A recent study indicates that South Africans suffer higher rates of likely depression and anxiety than other nations. Nonetheless, only a quarter of affected individuals seek treatment.

Mental health challenges are widespread in South Africa, influenced by various elements such as adverse childhood experiences, socio-economic status, geographic location, and education levels. It is also believed that individuals in more impoverished rural areas are more susceptible to experiencing mental illness. Underprivileged individuals are also less likely to seek mental health support. However, one organisation aims to end this trend. Good Hope Psychological Services (GHPS) offers mental health care to those who cannot always afford mainstream mental health care.

GHPS provides expert psychological assistance to over 1 000 people annually from disadvantaged areas, fostering hope and resilience within these communities.

“The aim of GHPS has always been to address the lack of psychological services in impoverished communities. The communities we work with face numerous emotional and psychological challenges, and there is a significant gap in available services,” Carien de Klerk, a counselling psychologist and director at GHPS, said.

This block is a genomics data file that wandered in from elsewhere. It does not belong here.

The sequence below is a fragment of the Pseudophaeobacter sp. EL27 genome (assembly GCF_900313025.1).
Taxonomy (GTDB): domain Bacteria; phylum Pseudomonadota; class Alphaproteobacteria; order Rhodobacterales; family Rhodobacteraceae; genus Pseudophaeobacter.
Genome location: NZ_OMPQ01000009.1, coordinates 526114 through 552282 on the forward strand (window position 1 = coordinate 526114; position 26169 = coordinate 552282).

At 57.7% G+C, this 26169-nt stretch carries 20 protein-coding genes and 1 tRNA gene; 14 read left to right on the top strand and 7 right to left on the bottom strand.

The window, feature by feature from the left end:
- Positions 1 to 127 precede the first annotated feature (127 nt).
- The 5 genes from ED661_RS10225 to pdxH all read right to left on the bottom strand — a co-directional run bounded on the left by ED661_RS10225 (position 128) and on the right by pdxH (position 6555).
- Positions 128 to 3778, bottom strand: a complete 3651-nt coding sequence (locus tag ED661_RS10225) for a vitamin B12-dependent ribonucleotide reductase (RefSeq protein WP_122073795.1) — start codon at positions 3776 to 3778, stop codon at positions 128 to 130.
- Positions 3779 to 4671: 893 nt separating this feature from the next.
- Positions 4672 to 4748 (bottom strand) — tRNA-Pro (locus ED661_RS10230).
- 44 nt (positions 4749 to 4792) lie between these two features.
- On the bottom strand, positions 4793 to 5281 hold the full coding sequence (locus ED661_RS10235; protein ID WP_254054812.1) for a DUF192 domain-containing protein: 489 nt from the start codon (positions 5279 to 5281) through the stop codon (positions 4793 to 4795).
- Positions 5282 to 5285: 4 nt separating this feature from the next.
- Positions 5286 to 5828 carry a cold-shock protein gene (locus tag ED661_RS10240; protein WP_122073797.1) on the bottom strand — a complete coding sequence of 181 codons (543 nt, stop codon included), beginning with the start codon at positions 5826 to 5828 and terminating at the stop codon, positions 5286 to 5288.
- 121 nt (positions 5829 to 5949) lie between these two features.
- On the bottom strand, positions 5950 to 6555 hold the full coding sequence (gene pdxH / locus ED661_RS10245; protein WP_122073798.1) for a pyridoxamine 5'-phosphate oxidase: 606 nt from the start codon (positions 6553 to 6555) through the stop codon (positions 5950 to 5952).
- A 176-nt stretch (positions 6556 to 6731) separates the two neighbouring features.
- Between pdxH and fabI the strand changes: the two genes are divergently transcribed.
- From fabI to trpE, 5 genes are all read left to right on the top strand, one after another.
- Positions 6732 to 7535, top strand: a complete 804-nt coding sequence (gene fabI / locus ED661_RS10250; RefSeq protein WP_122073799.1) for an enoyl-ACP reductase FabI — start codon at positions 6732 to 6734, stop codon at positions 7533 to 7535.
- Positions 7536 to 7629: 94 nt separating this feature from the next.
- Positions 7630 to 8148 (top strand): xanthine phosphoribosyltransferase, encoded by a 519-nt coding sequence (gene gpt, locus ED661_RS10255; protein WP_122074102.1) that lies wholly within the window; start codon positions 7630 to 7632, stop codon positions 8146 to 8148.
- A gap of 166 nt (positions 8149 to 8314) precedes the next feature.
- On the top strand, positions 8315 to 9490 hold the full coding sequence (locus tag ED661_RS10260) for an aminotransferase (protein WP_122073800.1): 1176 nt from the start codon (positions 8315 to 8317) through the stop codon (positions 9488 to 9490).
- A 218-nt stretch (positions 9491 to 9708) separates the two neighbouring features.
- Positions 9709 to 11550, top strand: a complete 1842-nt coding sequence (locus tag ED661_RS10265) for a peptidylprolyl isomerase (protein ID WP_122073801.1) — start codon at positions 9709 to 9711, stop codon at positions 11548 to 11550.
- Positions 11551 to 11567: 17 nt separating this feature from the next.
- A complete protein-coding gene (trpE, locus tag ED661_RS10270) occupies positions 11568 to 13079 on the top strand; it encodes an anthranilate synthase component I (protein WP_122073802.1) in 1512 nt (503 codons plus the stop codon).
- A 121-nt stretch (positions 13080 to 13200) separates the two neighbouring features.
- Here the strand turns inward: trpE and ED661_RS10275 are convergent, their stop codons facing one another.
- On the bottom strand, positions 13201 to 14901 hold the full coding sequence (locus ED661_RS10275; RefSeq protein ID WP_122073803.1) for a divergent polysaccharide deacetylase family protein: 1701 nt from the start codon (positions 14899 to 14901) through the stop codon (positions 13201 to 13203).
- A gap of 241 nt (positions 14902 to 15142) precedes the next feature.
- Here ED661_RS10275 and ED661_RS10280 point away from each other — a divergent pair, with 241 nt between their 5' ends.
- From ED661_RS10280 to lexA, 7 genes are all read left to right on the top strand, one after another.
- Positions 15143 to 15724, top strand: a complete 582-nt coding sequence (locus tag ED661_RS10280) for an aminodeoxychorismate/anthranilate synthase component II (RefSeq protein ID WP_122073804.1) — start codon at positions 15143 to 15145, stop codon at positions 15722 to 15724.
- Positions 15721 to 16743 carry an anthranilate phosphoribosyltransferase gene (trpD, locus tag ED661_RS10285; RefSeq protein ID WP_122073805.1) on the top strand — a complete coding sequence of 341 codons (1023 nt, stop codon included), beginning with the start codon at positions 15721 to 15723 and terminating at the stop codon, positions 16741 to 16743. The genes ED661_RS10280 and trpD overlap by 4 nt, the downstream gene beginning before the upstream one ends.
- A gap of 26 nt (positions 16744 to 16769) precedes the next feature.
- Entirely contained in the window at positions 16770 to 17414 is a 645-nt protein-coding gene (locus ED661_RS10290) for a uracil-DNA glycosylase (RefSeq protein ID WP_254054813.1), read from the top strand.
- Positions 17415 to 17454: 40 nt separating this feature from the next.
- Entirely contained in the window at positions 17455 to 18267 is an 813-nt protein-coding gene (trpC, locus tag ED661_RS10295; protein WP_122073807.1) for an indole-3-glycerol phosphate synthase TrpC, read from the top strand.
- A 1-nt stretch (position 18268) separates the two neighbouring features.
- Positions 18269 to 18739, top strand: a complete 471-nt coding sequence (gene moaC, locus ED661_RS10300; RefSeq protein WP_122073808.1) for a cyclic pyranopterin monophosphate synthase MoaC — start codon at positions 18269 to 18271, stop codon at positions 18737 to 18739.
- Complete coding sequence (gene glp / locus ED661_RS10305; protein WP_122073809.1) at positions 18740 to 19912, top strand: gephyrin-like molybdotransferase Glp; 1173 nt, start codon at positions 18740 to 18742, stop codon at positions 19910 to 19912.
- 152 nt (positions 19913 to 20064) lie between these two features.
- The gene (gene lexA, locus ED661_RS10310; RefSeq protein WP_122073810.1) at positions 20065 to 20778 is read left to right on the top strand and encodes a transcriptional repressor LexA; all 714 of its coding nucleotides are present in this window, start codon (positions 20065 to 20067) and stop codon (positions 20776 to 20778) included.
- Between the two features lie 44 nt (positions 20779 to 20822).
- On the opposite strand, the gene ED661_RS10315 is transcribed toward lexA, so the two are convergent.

GHPS, a non-profit organisation, collaborates with the Department of Health to provide healthcare services beyond the physical.

“Collaborating with the Department of Health, we realised that patients in disadvantaged areas only receive medical treatment for physical wounds, while emotional trauma goes unaddressed. Talk therapy is a crucial component that has been missing,” Carien mentioned.

The stigma surrounding mental health

Carien highlights the immense need for psychological services in the communities they serve, which often leads to a waiting list. However, mental health stigma still prevents some clients from attending their appointments.

“Addressing the stigma surrounding mental health requires ongoing individual, community, and societal efforts. By promoting understanding, empathy, and acceptance, we can create a supportive environment for individuals with mental health conditions, encouraging them to seek help without fear or shame,” Carien emphasised.

Working with non-profit organisations

GHPS has partnered with Valcare to provide psychological services to staff and beneficiaries within the Valcare non-profit network.

“As a non-profit organisation, we are well-positioned to offer psychological services to other non-profits, as we have firsthand knowledge of working in this space,” Carien said.

“The risk of burnout is high among staff working in non-profit organisations due to the secondary trauma we experience. Non-profit employees and volunteers genuinely desire to make a difference, sometimes giving more than we should. That’s why we must take care of our mental health to continue contributing effectively,” Carien concluded.